|Warped genius: Maradona handballs past Peter Shilton to score as Argentina controversially knock out England on the way to victory in the 1986 finals [GALLO/GETTY]|
When Argentina were struggling to qualify for the finals last year, Brazilian rival Kaka said the tournament needed Diego Maradona’s team.
Love him (Argentines, during his playing days at least) or hate him (England fans with long memories), life is never boring around the man who was once the greatest footballer on the planet.
But with his coaching skills in some doubt even among Argentines, the performances of La Albiceleste against the well-drilled Greeks and South Koreans will be under intense scrutiny.
It is 24 years since midfielder Diego Maradona won the World Cup for Argentina – and the Hand of God will be hoping to grasp the trophy again.
Maradona is now coach of his country and narrowly qualified after a near-disastrous South American campaign.
|Group B fixtures|
Saturday June 12
Argentina v Nigeria
Thursday June 17
Greece v Nigeria
Nigeria v South Korea
With Lionel Messi – Maradona’s successor as undisputed genius of world football – backed up by players of the calibre of Gonzalo Higuain, Javier Mascherano and Carlos Tevez, Argentina are eyeing a return to the glory years in South Africa.
Olympic champions in 1996, the Super Eagles looked to be soaring to the top with impressive World Cup showings in 1994 and 1998.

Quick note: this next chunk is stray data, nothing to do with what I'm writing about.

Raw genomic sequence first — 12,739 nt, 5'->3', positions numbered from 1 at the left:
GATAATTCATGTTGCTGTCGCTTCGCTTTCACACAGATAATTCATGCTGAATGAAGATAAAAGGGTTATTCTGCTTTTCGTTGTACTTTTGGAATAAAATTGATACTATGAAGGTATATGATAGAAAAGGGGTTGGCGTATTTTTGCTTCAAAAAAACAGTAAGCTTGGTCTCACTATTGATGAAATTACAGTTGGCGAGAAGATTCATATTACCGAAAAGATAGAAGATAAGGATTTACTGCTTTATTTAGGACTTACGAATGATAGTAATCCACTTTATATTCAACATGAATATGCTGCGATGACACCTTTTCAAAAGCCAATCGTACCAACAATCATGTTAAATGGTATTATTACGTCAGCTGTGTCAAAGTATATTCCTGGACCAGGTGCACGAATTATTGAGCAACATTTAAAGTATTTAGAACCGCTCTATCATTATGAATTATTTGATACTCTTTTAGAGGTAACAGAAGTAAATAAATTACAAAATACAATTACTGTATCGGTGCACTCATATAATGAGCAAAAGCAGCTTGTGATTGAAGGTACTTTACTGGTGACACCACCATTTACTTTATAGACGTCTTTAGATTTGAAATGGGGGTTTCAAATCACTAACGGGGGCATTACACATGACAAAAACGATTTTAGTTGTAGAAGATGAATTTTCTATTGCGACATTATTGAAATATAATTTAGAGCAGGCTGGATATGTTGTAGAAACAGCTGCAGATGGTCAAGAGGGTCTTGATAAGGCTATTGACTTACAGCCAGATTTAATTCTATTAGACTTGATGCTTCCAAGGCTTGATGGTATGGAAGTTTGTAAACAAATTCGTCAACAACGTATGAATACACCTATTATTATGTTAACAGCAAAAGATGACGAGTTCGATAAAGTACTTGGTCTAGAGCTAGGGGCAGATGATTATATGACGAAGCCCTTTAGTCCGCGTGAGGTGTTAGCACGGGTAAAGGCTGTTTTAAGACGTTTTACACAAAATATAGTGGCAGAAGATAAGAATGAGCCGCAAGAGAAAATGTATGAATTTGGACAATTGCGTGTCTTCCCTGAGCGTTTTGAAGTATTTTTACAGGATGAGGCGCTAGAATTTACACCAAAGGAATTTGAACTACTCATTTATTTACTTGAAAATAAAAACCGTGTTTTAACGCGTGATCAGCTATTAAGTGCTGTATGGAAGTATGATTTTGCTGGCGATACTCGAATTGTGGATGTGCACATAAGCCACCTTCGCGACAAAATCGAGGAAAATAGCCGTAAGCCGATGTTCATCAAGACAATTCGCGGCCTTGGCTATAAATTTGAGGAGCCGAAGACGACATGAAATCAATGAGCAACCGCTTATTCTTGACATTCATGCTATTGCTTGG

But they have not looked the same side since, and sacked coach Christian Amodu after finishing third in a drab Africa Cup of Nations campaign in Angola this year.
Nigeria go into their fourth World Cup with a new coach in former Sweden stalwart Lars Lagerback, who will need to get the best out of players like Everton’s Yakubu Aiyegbeni and Wolfsburg’s Obafemi Martins.
The Red Devils became the first Asian country to reach the semi-finals of the World Cup in 2002, before losing 1-0 to Germany, sparking interest from top leagues in players such as Park Ji-Sung and Seol Ki-Hyeon.
Coach Huh Jung-Moo has World Cup experience as a player, having scored against Italy at Mexico 1986.
The Koreans go into this competition ranked just 47th in the world and will be desperate to at least outdo their neighbours from the North, who qualified for the first time since reaching the semi-finals in 1966.
Proof that anything in football is possible after winning Euro 2004 with a squad bereft of stars, Greece have kept faith with coach Otto Rehhagel to reach their first World Cup since USA 1994.
Ranked 13th in the Fifa table, the Greeks boast European qualifying top-scorer Theofanis Gekas and a host of stars from top continental teams in their ranks.
With the nation back home enveloped in economic gloom, the Greeks will hope their team of experienced grafters can be dark horses in yet another major tournament.